Keep the battery charged up; these bikes have a sprag clutch in the starter and those can break if the battery is strong enough to start turning it, but not strong enough to get it over TDC. Couldn't hurt to ask the seller to be sure the battery is charged, though that may be over the top.

The only reliability problem I've seen with Triumph's that I don't hear about with other bikes is the low quality rubber Triumph seems to get. Expect a broken battery strap.

As for the rest, whatever used bike checklist you like to use applies.

Cheers,
-Kit
 

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Matt you sound like you have your head screwed on the right way so I am sure you will not have a problem.

As far as bikes go the Sprint is very easy to ride, a bit top heavy with a tank of gas when low speed maneuvering, compared to some bikes.
But they have very good handling manners and reasonably good brakes.

If you havent ridden for say 20 years the biggies will be .......... a lot more power, a lot more brakes...........a lot better handling..............and modern tyres are quite amazing.

cheers
Dave:)
 

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I bought my Sprint for pretty much the same reason. Wanted a commuter with style, reliability and comfort with the ability to do longer rides. Sprint ticked all the boxes for me.

As a first bike, I'd say there are better ones out there. I bought my Sprint this year after a 6 year hiatus from riding. This season I already went down...grabbed a bit too much front break in the rain. Without the finesse that you gain from experience you'd be more likely to hit the panic button; IMO there are bikes that would be more forgiving.

Also at 5'7 I'm it's a bit too high, but what modest experience I did have with riding did save me from a few embarrassing tips.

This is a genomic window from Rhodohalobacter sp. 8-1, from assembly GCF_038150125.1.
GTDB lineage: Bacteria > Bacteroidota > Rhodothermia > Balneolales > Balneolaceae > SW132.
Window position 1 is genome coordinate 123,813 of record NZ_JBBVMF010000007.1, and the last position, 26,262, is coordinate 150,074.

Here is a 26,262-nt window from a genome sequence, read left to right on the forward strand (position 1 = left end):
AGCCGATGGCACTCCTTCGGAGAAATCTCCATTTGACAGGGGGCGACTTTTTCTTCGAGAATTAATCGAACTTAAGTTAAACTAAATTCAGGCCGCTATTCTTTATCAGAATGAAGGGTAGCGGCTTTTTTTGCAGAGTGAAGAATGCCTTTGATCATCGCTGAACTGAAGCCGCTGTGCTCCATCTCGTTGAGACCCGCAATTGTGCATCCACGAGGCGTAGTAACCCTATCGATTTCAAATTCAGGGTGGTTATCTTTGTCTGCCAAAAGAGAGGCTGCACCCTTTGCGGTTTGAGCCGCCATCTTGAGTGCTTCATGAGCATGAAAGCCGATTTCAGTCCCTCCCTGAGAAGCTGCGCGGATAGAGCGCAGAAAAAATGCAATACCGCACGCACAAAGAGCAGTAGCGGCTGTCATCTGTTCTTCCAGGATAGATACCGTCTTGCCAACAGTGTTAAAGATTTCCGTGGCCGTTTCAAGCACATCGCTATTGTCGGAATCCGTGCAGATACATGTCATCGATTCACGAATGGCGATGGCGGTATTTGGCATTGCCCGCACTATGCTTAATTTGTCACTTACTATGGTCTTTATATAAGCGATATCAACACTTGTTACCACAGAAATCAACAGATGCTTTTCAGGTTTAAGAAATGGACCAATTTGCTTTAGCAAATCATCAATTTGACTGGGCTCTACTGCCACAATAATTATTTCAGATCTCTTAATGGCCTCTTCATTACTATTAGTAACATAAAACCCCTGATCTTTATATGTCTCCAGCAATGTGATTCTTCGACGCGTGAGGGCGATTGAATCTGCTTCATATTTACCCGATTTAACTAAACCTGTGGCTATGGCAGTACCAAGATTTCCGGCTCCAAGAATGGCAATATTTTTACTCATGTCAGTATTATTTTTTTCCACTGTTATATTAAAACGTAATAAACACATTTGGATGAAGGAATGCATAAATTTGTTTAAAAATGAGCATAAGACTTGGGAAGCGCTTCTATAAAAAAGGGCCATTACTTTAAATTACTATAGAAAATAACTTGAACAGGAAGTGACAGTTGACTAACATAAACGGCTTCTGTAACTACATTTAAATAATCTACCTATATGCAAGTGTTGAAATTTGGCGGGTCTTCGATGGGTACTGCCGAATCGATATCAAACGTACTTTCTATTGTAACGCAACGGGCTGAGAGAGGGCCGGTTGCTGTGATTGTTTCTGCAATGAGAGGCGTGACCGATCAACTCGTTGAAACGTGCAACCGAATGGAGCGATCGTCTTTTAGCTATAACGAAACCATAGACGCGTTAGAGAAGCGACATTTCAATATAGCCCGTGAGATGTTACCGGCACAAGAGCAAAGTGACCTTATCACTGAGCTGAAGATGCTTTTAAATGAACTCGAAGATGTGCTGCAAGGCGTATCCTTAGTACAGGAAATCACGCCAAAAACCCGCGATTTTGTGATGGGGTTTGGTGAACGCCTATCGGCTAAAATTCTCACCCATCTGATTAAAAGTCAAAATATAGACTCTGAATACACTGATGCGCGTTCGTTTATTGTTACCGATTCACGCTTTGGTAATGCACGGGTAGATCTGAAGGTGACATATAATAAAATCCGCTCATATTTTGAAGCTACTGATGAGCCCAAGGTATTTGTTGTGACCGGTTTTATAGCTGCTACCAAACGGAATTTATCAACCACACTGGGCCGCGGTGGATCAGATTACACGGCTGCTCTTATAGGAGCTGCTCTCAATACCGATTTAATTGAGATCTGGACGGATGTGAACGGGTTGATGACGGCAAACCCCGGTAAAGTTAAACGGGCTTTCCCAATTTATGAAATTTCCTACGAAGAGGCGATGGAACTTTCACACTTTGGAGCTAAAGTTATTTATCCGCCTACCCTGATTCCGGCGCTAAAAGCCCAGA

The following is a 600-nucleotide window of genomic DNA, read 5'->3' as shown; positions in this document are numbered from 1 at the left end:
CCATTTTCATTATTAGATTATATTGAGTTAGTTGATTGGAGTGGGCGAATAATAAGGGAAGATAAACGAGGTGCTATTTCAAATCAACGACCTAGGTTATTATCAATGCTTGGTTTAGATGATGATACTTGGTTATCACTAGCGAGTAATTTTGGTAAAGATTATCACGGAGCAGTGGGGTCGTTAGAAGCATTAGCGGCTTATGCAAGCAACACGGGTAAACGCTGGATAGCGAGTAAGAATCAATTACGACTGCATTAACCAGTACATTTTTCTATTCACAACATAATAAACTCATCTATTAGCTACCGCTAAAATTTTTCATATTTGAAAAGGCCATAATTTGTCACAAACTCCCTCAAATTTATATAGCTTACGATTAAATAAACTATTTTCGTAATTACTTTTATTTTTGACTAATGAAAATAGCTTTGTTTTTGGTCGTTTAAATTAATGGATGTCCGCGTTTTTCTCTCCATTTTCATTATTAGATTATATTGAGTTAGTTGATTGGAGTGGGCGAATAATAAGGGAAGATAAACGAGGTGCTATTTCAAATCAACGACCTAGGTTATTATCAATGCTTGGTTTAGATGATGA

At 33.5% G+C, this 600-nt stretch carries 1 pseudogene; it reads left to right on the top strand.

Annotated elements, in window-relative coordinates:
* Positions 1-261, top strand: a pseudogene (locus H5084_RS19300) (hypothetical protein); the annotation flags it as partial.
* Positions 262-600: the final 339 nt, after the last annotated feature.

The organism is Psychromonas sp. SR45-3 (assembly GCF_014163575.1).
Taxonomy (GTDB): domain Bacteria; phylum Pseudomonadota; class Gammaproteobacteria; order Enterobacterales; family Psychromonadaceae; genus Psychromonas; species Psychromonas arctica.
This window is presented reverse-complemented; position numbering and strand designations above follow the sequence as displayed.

But if you're like me and way to attracted to the Sprint's styling and triple exhaust, then you're going to get it anyways. Just ride in your comfort level.

Enjoy!
 

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From what I remember from geography you live in a very under populated sate, which is a good thing. The Sprint is a bike you must spend time on, get the balance right.
Ride flow is essential on any bike especially an ST with 120+ ponies.
Learn the bike, never think anything but what you're on and where you are at. Distraction or absent mindedness can be the end of a lovely day.
Why not try something like a Bonneville first for a bit, they sell very very well used and a year or so getting the road under you would do wonders.
If you must have the Sprint you won't be sorry with the bike but you may find it a tab more then you want to cope with at the start of a long riding life.
 

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montana.matt; but now am looking to get back into it to "commute" from where I live to my job in North Dakota during summer. Of course I'll be riding it here at home too. [/QUOTE said:
I hope you have a once a season commute. Flathead Lk. to the ND. state line is about 500+ mi.!!!!:) The Sprint would be a great bike for that and canyon carving at the same time.

You have two things happening right now: You have been away for 20 years, you are rusty and Triumph plastic is expensive. Another problem is the riding season is rapidly disappearing in Montana, making you just sit and look at this bike you just bought for 5 or 6 mos.

I would wait until the dead of winter to buy and I would probably make my first bike back to riding a Suzuki SV650 or something along those lines. You could ride the SV for a full season and sell it for more than you paid for it.
 

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Hi, i have a 2004 st 955, its my third triumph had a daytona 955i and a 885 before the and i don't ride slow. but the st is more than enough bike for me even after 17 years none stop riding so i would it could be to much for you and would go for a street triple 675 or sv650 or z750
 

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Im inclined to side with Bruce on this one... I dont think the Sprint is a great re-introduction bike.